Plot introduction[ edit ] Millennium features a civilization that has dubbed itself "The Last Age". They have thus embarked on a desperate plan; time travel into the past, collect healthy humans, and send them to an uncontaminated planet to rebuild civilization. The time travelers can only take people that will have no further effect on the timeline: those who have vanished without a trace, or died without being observed; otherwise they would be changing the past, which risks a temporal paradox and perhaps even a catastrophic breakdown of the fabric of time. Though they collect everyone they can, they exert a great deal of effort on those destined to die in various disasters such as sinking ships and crashing airplanes and once a century of Roman soldiers lost and dying in the North African desert. As such incidents leave no survivors to report interference and change the timeline, they can freely remove the living but soon-to-die victims, and replace them with convincing corpses they have manufactured in the future.
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First off, this is a Time Travel novel capitalization intended. We have paradox and consequences and rules and messages from the future and chronal instability and characters seeing the same events in different orders. Secondly, there is a large emphasis on mortality. Bill is examining a crash between a DC and a in which everyone died. Louise travelled back in time to snatch the soon-to-be-dead passengers off the planes and help resuscitate a far future where lifespans are short and disease rampant.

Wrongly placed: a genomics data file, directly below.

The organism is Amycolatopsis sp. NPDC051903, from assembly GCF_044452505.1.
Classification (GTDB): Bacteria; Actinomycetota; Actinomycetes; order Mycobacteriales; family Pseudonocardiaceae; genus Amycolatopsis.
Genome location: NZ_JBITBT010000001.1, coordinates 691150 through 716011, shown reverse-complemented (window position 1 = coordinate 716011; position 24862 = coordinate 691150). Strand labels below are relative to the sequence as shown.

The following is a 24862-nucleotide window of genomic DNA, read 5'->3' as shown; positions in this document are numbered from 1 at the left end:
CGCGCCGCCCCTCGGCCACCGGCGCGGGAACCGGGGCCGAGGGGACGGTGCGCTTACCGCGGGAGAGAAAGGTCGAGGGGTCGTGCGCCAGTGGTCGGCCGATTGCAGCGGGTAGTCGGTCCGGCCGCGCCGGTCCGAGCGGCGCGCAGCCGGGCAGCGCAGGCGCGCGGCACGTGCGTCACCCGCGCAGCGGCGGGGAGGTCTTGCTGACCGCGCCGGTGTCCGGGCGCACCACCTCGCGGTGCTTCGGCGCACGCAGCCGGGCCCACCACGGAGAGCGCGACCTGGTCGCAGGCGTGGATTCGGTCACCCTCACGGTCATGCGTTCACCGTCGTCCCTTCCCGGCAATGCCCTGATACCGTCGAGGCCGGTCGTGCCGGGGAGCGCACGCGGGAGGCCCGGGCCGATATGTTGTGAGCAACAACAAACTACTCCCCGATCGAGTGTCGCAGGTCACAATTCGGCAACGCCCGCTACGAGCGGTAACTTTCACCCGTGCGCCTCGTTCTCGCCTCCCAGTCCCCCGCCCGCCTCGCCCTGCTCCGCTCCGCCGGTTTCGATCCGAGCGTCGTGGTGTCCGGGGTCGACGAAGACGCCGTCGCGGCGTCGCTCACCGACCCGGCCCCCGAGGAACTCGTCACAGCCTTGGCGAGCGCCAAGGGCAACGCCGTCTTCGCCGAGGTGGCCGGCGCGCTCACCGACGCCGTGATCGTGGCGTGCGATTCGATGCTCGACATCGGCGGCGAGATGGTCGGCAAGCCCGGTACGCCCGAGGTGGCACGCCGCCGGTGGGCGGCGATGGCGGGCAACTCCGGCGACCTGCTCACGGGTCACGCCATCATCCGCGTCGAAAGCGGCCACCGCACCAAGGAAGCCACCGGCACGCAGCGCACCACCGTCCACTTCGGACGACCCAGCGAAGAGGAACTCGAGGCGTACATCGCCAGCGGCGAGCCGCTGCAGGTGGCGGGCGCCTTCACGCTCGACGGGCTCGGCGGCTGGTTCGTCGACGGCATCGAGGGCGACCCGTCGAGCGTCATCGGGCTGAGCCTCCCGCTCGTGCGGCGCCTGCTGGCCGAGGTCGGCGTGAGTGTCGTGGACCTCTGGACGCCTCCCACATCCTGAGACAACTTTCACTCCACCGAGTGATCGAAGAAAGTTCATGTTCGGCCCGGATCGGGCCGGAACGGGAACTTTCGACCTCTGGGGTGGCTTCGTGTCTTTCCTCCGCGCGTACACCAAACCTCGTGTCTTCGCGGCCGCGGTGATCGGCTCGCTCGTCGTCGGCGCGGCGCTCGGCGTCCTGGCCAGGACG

In short, the first third of the book has a lot of death. Nothing too gory, but directly viewed and fairly sobering. Thirdly, we have a romance. The novel and some of the characters try to make it up as a "meet cute" the term is actually used by the book but our two heroes are broken people, not Hepburn and Grant. And the romance is more yearning for meaning and connection than watching sparks fly. Finally, we have an ending or actually, several endings that addresses the whole cosmic issue of playing with time.
The end result is a work that totters on a knife edge between cute puzzle aspects, romance and meaningful. As a whole, it worked for me. There are a few exceptions, like Lest Darkness Fall by L. One of the best robot characters ever created in SF, too, and on page 23 a shout-out to Robert Heinlein.
Nothing not to love here. In fact, time to reread it again
Millennium (John Varley)